News / Health

Comprehensive Study Looks at Environment, Genetic Risks in Child Health


Carol Pearson

U.S. health officials have embarked on one of the most comprehensive evaluations of child health ever undertaken in the United States. Researchers will be collecting data on a host of environmental and genetic factors that impact children's health and the health of the adults they will become.  Doctors hope the results will shed new light on risk factors for autism, obesity and a host of other childhood health problems.

The Southwest Freeway is a major highway near the Voice of America and the U.S. Capitol. The freeway gets clogged when people are on their way to and from work.  Just two blocks away is Amidon Elementary School.  On a code red day the air is not healthy to breathe.  Studies have shown that air pollution can cause lung problems in children: it makes asthma worse and has been linked to learning and memory problems.  

Now another study is underway, the largest, most ambitious health study in U.S. history. It will look at how children react to environmental factors: the air they breathe, the water they drink, the soil they walk on and the food they eat.  The study will also include other factors: family dynamics, genetics, television viewing habits and many other things.

"Our goal is to understand how you can get the healthiest, most robust child to develop into a healthy and contributing member of adult society," said Dr. Steven Hirshfeld, the study director.

The study aims to enroll 100,000 children all across America in cities and rural communities, collecting health data on them starting before birth and continuing until age 21.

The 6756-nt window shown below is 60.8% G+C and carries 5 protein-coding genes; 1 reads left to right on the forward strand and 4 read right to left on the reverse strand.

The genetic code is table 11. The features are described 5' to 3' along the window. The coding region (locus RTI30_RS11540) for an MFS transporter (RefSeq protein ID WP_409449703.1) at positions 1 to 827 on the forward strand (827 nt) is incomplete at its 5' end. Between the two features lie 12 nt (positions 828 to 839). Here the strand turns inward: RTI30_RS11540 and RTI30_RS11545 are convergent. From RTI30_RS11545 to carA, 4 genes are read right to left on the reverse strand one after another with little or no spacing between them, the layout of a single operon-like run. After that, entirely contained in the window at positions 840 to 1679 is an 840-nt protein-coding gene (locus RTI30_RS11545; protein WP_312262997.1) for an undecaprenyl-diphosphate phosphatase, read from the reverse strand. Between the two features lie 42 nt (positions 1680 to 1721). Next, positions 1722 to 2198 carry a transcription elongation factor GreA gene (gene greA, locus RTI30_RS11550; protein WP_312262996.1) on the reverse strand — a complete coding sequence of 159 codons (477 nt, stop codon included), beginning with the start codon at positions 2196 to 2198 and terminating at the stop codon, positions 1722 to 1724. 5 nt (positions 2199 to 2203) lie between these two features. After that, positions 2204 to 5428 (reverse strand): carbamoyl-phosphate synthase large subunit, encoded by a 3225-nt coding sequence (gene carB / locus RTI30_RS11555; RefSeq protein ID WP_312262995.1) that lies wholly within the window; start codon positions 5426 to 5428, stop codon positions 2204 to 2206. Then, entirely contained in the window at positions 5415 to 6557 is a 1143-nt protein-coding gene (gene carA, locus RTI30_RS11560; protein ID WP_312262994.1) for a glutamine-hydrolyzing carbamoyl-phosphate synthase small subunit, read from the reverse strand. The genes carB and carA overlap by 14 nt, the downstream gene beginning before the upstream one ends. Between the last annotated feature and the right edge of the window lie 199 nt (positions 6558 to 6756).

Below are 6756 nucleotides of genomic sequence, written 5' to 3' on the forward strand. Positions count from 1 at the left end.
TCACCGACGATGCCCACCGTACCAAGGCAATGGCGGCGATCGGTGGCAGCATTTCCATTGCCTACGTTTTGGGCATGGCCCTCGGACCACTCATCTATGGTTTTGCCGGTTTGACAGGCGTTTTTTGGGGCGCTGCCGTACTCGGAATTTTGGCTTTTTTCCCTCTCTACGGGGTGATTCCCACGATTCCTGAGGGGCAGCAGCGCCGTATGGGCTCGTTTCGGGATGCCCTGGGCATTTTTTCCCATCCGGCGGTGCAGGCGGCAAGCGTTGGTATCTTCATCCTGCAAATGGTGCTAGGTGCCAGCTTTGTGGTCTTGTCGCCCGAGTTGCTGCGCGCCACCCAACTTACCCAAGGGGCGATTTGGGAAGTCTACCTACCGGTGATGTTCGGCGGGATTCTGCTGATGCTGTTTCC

Jennifer is three months pregnant.  She is participating at the University of California, Los Angeles, or UCLA, one of the seven study centers across the country.

"Living in Los Angeles I'm concerned about the pollution and the smog, and I'm also concerned about what I put in my body: is the food genetically modified, is the food organic? Do they [the manufacturers] add chemicals or preservatives, and how do those things have an effect on an unborn child?" Jennifer asked.

Doctors will study 4,000 children in the Los Angeles area that could answer Jennifer's questions. They will also enroll 1,000 children in a more rural area to see what impact pesticides used on nearby farms might be having on their health. Dr. Michael Lu is one of the lead investigators at UCLA.

"We're examining various child conditions such as asthma and autism, pre-term birth and birth defects, obesity and diabetes and various behavioral and learning problems," said Lu.

The goal is to create a data base that researchers the world over can use. Dr. Hirshfeld says he hopes the data will supplement knowledge researchers already have.

"We have knowledge gaps with many of the important factors that influence not only the health, well-being and development of children, but that begin the foundations of what could turn into chronic conditions for adults," said Hirshfeld.

The study will try to determine possible causes of birth defects. It will also study behavior, learning, and mental health disorders.

"I think this study has the potential to change the way we look at childhood health and development," added Lu.

It may also change laws concerning child health and the environment. The findings will be available as research progresses.  That way officials can develop prevention strategies and health and safety guidelines so children can live healthier lives and grow into healthier adults.

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